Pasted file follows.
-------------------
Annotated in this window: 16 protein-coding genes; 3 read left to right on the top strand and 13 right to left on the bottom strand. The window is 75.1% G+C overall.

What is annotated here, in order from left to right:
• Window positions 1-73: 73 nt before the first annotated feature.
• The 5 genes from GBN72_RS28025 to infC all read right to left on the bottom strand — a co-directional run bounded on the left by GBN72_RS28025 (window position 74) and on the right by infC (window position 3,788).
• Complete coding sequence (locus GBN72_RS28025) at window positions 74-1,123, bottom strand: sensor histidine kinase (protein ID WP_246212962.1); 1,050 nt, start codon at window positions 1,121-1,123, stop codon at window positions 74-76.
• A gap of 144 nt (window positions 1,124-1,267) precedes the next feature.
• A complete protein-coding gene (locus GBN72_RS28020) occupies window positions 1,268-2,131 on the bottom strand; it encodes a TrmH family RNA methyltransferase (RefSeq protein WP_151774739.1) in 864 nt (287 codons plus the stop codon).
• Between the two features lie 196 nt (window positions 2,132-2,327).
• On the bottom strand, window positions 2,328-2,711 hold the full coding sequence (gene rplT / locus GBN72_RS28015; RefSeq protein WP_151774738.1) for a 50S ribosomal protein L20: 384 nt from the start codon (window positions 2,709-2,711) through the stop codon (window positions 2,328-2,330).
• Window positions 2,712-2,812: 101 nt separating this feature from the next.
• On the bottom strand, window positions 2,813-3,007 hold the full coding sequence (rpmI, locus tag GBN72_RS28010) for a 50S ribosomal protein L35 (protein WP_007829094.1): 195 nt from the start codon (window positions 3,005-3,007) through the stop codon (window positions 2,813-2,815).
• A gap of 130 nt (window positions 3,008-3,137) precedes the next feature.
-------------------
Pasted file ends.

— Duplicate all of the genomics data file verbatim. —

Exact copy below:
Annotated in this window: 16 protein-coding genes; 3 read left to right on the top strand and 13 right to left on the bottom strand. The window is 75.1% G+C overall.

What is annotated here, in order from left to right:
• Window positions 1-73: 73 nt before the first annotated feature.
• The 5 genes from GBN72_RS28025 to infC all read right to left on the bottom strand — a co-directional run bounded on the left by GBN72_RS28025 (window position 74) and on the right by infC (window position 3,788).
• Complete coding sequence (locus GBN72_RS28025) at window positions 74-1,123, bottom strand: sensor histidine kinase (protein ID WP_246212962.1); 1,050 nt, start codon at window positions 1,121-1,123, stop codon at window positions 74-76.
• A gap of 144 nt (window positions 1,124-1,267) precedes the next feature.
• A complete protein-coding gene (locus GBN72_RS28020) occupies window positions 1,268-2,131 on the bottom strand; it encodes a TrmH family RNA methyltransferase (RefSeq protein WP_151774739.1) in 864 nt (287 codons plus the stop codon).
• Between the two features lie 196 nt (window positions 2,132-2,327).
• On the bottom strand, window positions 2,328-2,711 hold the full coding sequence (gene rplT / locus GBN72_RS28015; RefSeq protein WP_151774738.1) for a 50S ribosomal protein L20: 384 nt from the start codon (window positions 2,709-2,711) through the stop codon (window positions 2,328-2,330).
• Window positions 2,712-2,812: 101 nt separating this feature from the next.
• On the bottom strand, window positions 2,813-3,007 hold the full coding sequence (rpmI, locus tag GBN72_RS28010) for a 50S ribosomal protein L35 (protein WP_007829094.1): 195 nt from the start codon (window positions 3,005-3,007) through the stop codon (window positions 2,813-2,815).
• A gap of 130 nt (window positions 3,008-3,137) precedes the next feature.